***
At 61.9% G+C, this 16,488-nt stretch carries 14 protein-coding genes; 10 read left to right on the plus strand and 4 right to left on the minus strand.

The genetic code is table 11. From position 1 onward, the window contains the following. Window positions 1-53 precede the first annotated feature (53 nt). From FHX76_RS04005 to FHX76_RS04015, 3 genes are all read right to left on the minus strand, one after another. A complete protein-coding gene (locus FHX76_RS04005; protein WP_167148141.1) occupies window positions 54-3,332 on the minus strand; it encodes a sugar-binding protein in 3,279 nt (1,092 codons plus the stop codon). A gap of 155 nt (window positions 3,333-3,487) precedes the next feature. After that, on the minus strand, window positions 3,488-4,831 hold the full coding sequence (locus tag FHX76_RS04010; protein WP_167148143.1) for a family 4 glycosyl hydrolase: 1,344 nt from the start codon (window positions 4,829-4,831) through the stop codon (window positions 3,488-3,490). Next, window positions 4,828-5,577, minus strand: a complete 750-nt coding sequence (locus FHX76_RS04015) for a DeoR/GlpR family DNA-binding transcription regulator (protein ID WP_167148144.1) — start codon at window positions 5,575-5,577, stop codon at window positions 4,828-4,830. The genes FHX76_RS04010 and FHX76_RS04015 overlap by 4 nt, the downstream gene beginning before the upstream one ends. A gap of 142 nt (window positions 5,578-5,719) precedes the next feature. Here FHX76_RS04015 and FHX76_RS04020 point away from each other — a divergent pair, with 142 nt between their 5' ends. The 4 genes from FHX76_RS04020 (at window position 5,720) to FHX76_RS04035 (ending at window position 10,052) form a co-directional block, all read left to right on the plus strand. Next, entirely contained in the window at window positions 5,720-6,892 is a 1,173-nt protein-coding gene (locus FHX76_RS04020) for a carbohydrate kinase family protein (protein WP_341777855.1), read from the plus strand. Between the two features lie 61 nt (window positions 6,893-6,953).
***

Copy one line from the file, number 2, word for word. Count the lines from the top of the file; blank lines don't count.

The genetic code is table 11. From position 1 onward, the window contains the following. Window positions 1-53 precede the first annotated feature (53 nt). From FHX76_RS04005 to FHX76_RS04015, 3 genes are all read right to left on the minus strand, one after another. A complete protein-coding gene (locus FHX76_RS04005; protein WP_167148141.1) occupies window positions 54-3,332 on the minus strand; it encodes a sugar-binding protein in 3,279 nt (1,092 codons plus the stop codon). A gap of 155 nt (window positions 3,333-3,487) precedes the next feature. After that, on the minus strand, window positions 3,488-4,831 hold the full coding sequence (locus tag FHX76_RS04010; protein WP_167148143.1) for a family 4 glycosyl hydrolase: 1,344 nt from the start codon (window positions 4,829-4,831) through the stop codon (window positions 3,488-3,490). Next, window positions 4,828-5,577, minus strand: a complete 750-nt coding sequence (locus FHX76_RS04015) for a DeoR/GlpR family DNA-binding transcription regulator (protein ID WP_167148144.1) — start codon at window positions 5,575-5,577, stop codon at window positions 4,828-4,830. The genes FHX76_RS04010 and FHX76_RS04015 overlap by 4 nt, the downstream gene beginning before the upstream one ends. A gap of 142 nt (window positions 5,578-5,719) precedes the next feature. Here FHX76_RS04015 and FHX76_RS04020 point away from each other — a divergent pair, with 142 nt between their 5' ends. The 4 genes from FHX76_RS04020 (at window position 5,720) to FHX76_RS04035 (ending at window position 10,052) form a co-directional block, all read left to right on the plus strand. Next, entirely contained in the window at window positions 5,720-6,892 is a 1,173-nt protein-coding gene (locus FHX76_RS04020) for a carbohydrate kinase family protein (protein WP_341777855.1), read from the plus strand. Between the two features lie 61 nt (window positions 6,893-6,953).